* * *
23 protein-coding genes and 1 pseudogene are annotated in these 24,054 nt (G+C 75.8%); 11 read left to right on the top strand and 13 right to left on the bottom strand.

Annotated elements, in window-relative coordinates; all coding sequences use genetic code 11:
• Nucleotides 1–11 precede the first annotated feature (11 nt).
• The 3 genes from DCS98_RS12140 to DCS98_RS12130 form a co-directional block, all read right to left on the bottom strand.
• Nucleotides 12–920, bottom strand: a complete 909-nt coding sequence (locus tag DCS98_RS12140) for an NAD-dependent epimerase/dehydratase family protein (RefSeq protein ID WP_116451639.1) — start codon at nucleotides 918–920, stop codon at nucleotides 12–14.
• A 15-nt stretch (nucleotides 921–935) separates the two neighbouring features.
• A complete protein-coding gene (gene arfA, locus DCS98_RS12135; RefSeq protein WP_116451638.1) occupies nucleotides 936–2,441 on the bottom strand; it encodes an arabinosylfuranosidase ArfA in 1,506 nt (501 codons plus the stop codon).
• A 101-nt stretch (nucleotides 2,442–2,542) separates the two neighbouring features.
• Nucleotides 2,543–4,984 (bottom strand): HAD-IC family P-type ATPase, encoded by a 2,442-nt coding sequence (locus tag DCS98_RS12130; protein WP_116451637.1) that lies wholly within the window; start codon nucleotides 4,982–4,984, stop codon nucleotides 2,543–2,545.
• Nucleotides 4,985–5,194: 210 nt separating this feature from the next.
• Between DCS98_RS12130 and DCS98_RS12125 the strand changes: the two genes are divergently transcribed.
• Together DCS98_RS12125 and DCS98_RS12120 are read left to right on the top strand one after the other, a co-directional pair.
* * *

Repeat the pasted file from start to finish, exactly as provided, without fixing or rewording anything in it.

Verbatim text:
23 protein-coding genes and 1 pseudogene are annotated in these 24,054 nt (G+C 75.8%); 11 read left to right on the top strand and 13 right to left on the bottom strand.

Annotated elements, in window-relative coordinates; all coding sequences use genetic code 11:
• Nucleotides 1–11 precede the first annotated feature (11 nt).
• The 3 genes from DCS98_RS12140 to DCS98_RS12130 form a co-directional block, all read right to left on the bottom strand.
• Nucleotides 12–920, bottom strand: a complete 909-nt coding sequence (locus tag DCS98_RS12140) for an NAD-dependent epimerase/dehydratase family protein (RefSeq protein ID WP_116451639.1) — start codon at nucleotides 918–920, stop codon at nucleotides 12–14.
• A 15-nt stretch (nucleotides 921–935) separates the two neighbouring features.
• A complete protein-coding gene (gene arfA, locus DCS98_RS12135; RefSeq protein WP_116451638.1) occupies nucleotides 936–2,441 on the bottom strand; it encodes an arabinosylfuranosidase ArfA in 1,506 nt (501 codons plus the stop codon).
• A 101-nt stretch (nucleotides 2,442–2,542) separates the two neighbouring features.
• Nucleotides 2,543–4,984 (bottom strand): HAD-IC family P-type ATPase, encoded by a 2,442-nt coding sequence (locus tag DCS98_RS12130; protein WP_116451637.1) that lies wholly within the window; start codon nucleotides 4,982–4,984, stop codon nucleotides 2,543–2,545.
• Nucleotides 4,985–5,194: 210 nt separating this feature from the next.
• Between DCS98_RS12130 and DCS98_RS12125 the strand changes: the two genes are divergently transcribed.
• Together DCS98_RS12125 and DCS98_RS12120 are read left to right on the top strand one after the other, a co-directional pair.